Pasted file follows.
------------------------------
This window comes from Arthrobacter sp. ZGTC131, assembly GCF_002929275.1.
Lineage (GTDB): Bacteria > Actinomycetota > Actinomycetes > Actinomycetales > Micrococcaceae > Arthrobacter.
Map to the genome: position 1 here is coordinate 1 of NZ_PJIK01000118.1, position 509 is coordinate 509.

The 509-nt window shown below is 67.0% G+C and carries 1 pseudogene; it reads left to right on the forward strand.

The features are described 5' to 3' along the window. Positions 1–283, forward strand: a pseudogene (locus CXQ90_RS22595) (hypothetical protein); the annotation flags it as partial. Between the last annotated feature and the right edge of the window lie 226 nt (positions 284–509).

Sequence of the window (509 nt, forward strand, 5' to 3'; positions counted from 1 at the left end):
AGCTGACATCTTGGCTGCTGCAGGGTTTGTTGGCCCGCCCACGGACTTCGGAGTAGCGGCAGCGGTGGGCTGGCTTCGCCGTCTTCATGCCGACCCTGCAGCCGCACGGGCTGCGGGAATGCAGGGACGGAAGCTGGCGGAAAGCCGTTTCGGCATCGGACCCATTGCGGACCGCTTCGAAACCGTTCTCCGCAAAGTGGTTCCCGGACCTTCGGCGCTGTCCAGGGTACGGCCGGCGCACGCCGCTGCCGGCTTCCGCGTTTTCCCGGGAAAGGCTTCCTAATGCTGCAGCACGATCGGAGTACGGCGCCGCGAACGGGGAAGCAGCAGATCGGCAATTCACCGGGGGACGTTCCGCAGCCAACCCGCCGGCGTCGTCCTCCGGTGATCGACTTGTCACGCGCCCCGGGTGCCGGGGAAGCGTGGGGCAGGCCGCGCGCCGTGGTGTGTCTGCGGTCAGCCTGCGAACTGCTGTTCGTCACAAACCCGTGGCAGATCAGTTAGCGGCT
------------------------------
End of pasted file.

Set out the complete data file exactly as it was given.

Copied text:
This window comes from Arthrobacter sp. ZGTC131, assembly GCF_002929275.1.
Lineage (GTDB): Bacteria > Actinomycetota > Actinomycetes > Actinomycetales > Micrococcaceae > Arthrobacter.
Map to the genome: position 1 here is coordinate 1 of NZ_PJIK01000118.1, position 509 is coordinate 509.

The 509-nt window shown below is 67.0% G+C and carries 1 pseudogene; it reads left to right on the forward strand.

The features are described 5' to 3' along the window. Positions 1–283, forward strand: a pseudogene (locus CXQ90_RS22595) (hypothetical protein); the annotation flags it as partial. Between the last annotated feature and the right edge of the window lie 226 nt (positions 284–509).

Sequence of the window (509 nt, forward strand, 5' to 3'; positions counted from 1 at the left end):
AGCTGACATCTTGGCTGCTGCAGGGTTTGTTGGCCCGCCCACGGACTTCGGAGTAGCGGCAGCGGTGGGCTGGCTTCGCCGTCTTCATGCCGACCCTGCAGCCGCACGGGCTGCGGGAATGCAGGGACGGAAGCTGGCGGAAAGCCGTTTCGGCATCGGACCCATTGCGGACCGCTTCGAAACCGTTCTCCGCAAAGTGGTTCCCGGACCTTCGGCGCTGTCCAGGGTACGGCCGGCGCACGCCGCTGCCGGCTTCCGCGTTTTCCCGGGAAAGGCTTCCTAATGCTGCAGCACGATCGGAGTACGGCGCCGCGAACGGGGAAGCAGCAGATCGGCAATTCACCGGGGGACGTTCCGCAGCCAACCCGCCGGCGTCGTCCTCCGGTGATCGACTTGTCACGCGCCCCGGGTGCCGGGGAAGCGTGGGGCAGGCCGCGCGCCGTGGTGTGTCTGCGGTCAGCCTGCGAACTGCTGTTCGTCACAAACCCGTGGCAGATCAGTTAGCGGCT